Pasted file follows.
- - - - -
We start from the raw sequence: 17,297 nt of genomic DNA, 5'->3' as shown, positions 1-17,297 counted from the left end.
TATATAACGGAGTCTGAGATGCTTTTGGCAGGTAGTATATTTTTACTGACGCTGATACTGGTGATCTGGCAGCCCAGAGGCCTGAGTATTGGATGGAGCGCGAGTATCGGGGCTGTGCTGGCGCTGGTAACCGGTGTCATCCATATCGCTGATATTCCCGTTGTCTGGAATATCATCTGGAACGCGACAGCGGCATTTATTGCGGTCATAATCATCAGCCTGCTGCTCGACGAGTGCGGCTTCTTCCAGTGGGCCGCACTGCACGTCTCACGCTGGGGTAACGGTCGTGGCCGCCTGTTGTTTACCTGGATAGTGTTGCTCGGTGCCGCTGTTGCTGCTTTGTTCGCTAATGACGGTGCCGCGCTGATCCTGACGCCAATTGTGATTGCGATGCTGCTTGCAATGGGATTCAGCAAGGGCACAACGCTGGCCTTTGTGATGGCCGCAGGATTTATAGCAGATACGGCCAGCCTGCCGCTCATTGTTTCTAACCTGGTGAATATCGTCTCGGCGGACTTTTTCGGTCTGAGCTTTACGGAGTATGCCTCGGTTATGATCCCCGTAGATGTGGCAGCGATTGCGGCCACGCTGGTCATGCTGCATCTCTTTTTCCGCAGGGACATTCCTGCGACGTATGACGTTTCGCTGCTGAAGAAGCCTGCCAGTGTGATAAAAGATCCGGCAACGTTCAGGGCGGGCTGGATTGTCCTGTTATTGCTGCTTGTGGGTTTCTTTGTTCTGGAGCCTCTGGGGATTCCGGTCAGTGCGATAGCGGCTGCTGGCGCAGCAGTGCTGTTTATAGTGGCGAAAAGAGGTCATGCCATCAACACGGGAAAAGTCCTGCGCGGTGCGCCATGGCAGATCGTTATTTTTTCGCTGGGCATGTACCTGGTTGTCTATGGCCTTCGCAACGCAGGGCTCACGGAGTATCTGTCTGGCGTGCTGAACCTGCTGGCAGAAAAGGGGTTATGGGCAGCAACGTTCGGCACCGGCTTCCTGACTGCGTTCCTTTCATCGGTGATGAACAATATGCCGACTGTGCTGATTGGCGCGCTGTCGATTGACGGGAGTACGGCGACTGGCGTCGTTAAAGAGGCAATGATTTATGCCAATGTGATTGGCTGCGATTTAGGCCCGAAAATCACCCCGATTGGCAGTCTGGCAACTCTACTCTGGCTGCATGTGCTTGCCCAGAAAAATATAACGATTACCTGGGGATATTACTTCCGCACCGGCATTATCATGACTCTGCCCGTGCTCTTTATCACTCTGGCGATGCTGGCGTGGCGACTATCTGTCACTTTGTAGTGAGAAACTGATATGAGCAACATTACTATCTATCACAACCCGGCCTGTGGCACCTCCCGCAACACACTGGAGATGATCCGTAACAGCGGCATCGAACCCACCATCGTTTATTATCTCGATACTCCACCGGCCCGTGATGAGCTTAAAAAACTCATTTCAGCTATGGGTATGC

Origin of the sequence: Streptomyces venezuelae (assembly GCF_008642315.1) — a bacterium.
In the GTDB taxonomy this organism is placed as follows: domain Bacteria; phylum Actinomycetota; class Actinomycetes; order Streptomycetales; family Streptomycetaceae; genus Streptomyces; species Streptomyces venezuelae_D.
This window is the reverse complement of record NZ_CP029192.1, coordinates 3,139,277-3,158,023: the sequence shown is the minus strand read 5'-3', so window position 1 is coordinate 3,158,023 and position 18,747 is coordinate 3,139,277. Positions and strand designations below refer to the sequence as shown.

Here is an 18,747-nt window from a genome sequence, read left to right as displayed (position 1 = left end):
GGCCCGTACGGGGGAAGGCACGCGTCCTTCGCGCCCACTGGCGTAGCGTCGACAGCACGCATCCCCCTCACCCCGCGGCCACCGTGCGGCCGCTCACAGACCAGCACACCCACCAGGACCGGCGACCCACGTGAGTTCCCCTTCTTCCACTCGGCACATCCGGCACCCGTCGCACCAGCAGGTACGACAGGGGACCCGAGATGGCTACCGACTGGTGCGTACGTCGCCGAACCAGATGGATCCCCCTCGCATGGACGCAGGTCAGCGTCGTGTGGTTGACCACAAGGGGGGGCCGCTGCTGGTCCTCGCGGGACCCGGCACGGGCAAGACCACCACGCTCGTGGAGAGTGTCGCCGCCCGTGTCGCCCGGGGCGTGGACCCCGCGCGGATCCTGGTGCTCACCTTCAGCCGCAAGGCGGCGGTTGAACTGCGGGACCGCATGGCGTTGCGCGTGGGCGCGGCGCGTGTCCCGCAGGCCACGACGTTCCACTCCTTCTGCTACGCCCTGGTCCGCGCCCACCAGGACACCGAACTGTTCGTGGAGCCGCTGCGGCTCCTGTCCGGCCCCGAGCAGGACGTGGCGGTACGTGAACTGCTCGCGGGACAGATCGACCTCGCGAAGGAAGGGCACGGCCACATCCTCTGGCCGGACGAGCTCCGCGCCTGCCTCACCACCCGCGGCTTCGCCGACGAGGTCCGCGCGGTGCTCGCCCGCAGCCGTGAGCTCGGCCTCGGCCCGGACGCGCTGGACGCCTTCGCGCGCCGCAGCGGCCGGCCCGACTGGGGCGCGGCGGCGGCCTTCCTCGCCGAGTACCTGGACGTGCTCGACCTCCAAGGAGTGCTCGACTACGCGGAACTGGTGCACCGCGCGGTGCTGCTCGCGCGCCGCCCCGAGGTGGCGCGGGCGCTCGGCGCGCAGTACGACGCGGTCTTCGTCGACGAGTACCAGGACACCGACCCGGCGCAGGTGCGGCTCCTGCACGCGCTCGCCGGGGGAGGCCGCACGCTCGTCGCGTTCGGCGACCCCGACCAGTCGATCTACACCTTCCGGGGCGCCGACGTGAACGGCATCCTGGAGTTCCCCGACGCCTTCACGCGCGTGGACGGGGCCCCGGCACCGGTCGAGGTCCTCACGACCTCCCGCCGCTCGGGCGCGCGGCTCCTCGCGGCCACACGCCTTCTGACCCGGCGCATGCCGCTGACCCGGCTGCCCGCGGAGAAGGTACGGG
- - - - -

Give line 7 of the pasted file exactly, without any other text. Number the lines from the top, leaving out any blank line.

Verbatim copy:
GGCCCGTACGGGGGAAGGCACGCGTCCTTCGCGCCCACTGGCGTAGCGTCGACAGCACGCATCCCCCTCACCCCGCGGCCACCGTGCGGCCGCTCACAGACCAGCACACCCACCAGGACCGGCGACCCACGTGAGTTCCCCTTCTTCCACTCGGCACATCCGGCACCCGTCGCACCAGCAGGTACGACAGGGGACCCGAGATGGCTACCGACTGGTGCGTACGTCGCCGAACCAGATGGATCCCCCTCGCATGGACGCAGGTCAGCGTCGTGTGGTTGACCACAAGGGGGGGCCGCTGCTGGTCCTCGCGGGACCCGGCACGGGCAAGACCACCACGCTCGTGGAGAGTGTCGCCGCCCGTGTCGCCCGGGGCGTGGACCCCGCGCGGATCCTGGTGCTCACCTTCAGCCGCAAGGCGGCGGTTGAACTGCGGGACCGCATGGCGTTGCGCGTGGGCGCGGCGCGTGTCCCGCAGGCCACGACGTTCCACTCCTTCTGCTACGCCCTGGTCCGCGCCCACCAGGACACCGAACTGTTCGTGGAGCCGCTGCGGCTCCTGTCCGGCCCCGAGCAGGACGTGGCGGTACGTGAACTGCTCGCGGGACAGATCGACCTCGCGAAGGAAGGGCACGGCCACATCCTCTGGCCGGACGAGCTCCGCGCCTGCCTCACCACCCGCGGCTTCGCCGACGAGGTCCGCGCGGTGCTCGCCCGCAGCCGTGAGCTCGGCCTCGGCCCGGACGCGCTGGACGCCTTCGCGCGCCGCAGCGGCCGGCCCGACTGGGGCGCGGCGGCGGCCTTCCTCGCCGAGTACCTGGACGTGCTCGACCTCCAAGGAGTGCTCGACTACGCGGAACTGGTGCACCGCGCGGTGCTGCTCGCGCGCCGCCCCGAGGTGGCGCGGGCGCTCGGCGCGCAGTACGACGCGGTCTTCGTCGACGAGTACCAGGACACCGACCCGGCGCAGGTGCGGCTCCTGCACGCGCTCGCCGGGGGAGGCCGCACGCTCGTCGCGTTCGGCGACCCCGACCAGTCGATCTACACCTTCCGGGGCGCCGACGTGAACGGCATCCTGGAGTTCCCCGACGCCTTCACGCGCGTGGACGGGGCCCCGGCACCGGTCGAGGTCCTCACGACCTCCCGCCGCTCGGGCGCGCGGCTCCTCGCGGCCACACGCCTTCTGACCCGGCGCATGCCGCTGACCCGGCTGCCCGCGGAGAAGGTACGGG